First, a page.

Recent research showed that around two in three respondents in financial organisations did not believe their own climate promises could be kept in time
It was a telling sign. The organisation responsible for the COP series of meetings, the United Nations, concluded in a press release of 26 October 2022 that after over four decades of global climate policy bargaining and close to 30 COP meetings, “climate plans remain insufficient”.
The curve is bending, but it is too little, too late. That press release was followed by COP 27 in Sharm el-Sheikh that was widely regarded as disappointing.
The financial sector, while talking the talk, is not doing better. Recent research showed that around two in three respondents in financial organisations did not believe their own climate promises could be kept in time.
At a time like this, it is useful to cut through short-term developments, whether COVID-19 or the Russian war in Ukraine, and low effect side shows and concentrate on the core issues.
Crudely put, climate change is about the energy and agricultural transitions. Over 70% of CO2 emissions come from energy use, over 20% from agriculture, forestry, fishing, land use and energy used in those sectors.
The energy sector is relatively uncomplicated. Supply is dominated by a limited number of enterprises, British Petroleum (formerly the Anglo-Persian Oil Company), Gulf Oil, Standard Oil of California (SoCal), Chevron (formerly Texaco); Royal Dutch Shell; Standard Oil of New Jersey (Esso) and ExxonMobil (formerly Standard Oil Company of New York).
Low or no CO2 alternatives are available: water, wind and solar energy with nuclear and natural gas as transitional solutions. In a technical sense, it is a problem of installing generating capacity and distribution networks, which requires a great gob of money.
The money is there, with institutional investors, if the projects are profitable. Profitability is to a large extent a product of legislation. Legislation is staying behind.
Observers point at the “energy lobby”, in particular the American Petroleum Institute (API), a well-financed, lobby club of the major oil producers out to give pushback to climate change action and a major source of climate denial.
The budget of API alone is estimated at 27 times that of all pro-climate action groups together. It doesn’t help that pro-climate change group actions are very often perceived as ungracious, hostile (inviting counter-hostility) and obnoxious, distracting from their message and purpose.
Shell (UK-Netherlands) left API in 2019, citing “misalignments” of position. Total (France) followed in 2021, making API even more US-centred than before. Like the National Rifle Organisation, API is against any form of efficient government intervention in their sector, no matter the consequences.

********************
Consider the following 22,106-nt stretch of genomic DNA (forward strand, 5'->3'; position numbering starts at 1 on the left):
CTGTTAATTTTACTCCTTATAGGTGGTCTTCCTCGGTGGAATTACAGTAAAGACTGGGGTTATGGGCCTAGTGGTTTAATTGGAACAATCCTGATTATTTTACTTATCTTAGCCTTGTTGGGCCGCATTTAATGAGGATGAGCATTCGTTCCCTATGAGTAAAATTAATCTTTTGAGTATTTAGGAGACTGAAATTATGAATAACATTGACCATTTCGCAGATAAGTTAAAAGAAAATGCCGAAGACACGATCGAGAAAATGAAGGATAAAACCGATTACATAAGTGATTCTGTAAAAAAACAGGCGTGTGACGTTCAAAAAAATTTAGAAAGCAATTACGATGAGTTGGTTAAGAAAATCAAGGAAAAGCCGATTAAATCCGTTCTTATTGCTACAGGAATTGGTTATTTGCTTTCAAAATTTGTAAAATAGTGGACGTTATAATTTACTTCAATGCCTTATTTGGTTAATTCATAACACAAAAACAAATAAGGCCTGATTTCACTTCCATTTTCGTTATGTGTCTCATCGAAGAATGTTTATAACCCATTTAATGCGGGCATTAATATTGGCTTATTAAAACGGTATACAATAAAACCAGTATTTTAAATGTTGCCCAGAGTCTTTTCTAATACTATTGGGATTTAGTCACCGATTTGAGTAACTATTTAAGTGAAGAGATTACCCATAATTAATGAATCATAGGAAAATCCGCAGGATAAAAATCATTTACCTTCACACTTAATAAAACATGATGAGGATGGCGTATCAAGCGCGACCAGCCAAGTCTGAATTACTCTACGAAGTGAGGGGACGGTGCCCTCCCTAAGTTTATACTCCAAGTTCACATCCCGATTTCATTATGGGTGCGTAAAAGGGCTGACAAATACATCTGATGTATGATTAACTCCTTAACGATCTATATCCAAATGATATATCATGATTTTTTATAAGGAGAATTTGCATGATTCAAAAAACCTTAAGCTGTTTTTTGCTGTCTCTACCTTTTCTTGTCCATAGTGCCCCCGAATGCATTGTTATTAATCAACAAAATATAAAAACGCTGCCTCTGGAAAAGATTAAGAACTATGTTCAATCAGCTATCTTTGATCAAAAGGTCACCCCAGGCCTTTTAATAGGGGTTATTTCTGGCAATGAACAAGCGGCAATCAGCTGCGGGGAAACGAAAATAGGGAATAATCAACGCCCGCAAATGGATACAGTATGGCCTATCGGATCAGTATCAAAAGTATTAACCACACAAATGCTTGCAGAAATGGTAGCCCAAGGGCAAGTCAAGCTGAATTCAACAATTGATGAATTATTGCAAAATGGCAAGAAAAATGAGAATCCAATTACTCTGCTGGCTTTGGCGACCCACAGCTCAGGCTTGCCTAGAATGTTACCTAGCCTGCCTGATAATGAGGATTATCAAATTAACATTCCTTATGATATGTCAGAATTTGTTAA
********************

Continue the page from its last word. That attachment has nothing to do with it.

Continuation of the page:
The agricultural sector boasts a very different organisation: enormous amounts of small and medium enterprises, where even the largest agri-chains are minuscule compared to a single big oil producer.
Moreover, in particular small farmers are quite nature-aware. The problem is that there are few alternative production methods. Many marginal farmers would have to look for another source of income, many others are asked to make major investments. The solution is subsidising the survivors for the duration of the transition.
Apart from budget considerations, another issue is the distribution of the financial pain. This is clear from examples such as the French yellow vests or the Dutch nitrogen protesters.
Neither had a problem with fighting climate change, both claimed their members were asked to suffer more than their share of the pain. Both were met with a barrage of technical arguments that were irrelevant to them.
So what’s a pension fund to do? In most, if not all countries, pension funds have a national lobby organisation. These organisations are different in each country, so my recipe is global and lacking in detail, but the professionals in these organisations are well placed to add those details.
These organisations should be instructed to engage with their government with an obvious deal on the energy transition: you neutralise API and come up with the needed legislation, including effective carbon pricing and we come up with money for profitable projects. Let’s keep in touch.
The problem of the distribution of pain is more complicated. Perhaps a pension fund for the agricultural sector could engage directly, but the others could support research in new alternatives and gently nudge their government in the right direction.
Peter Kraneveld is an international pensions adviser at Prime BV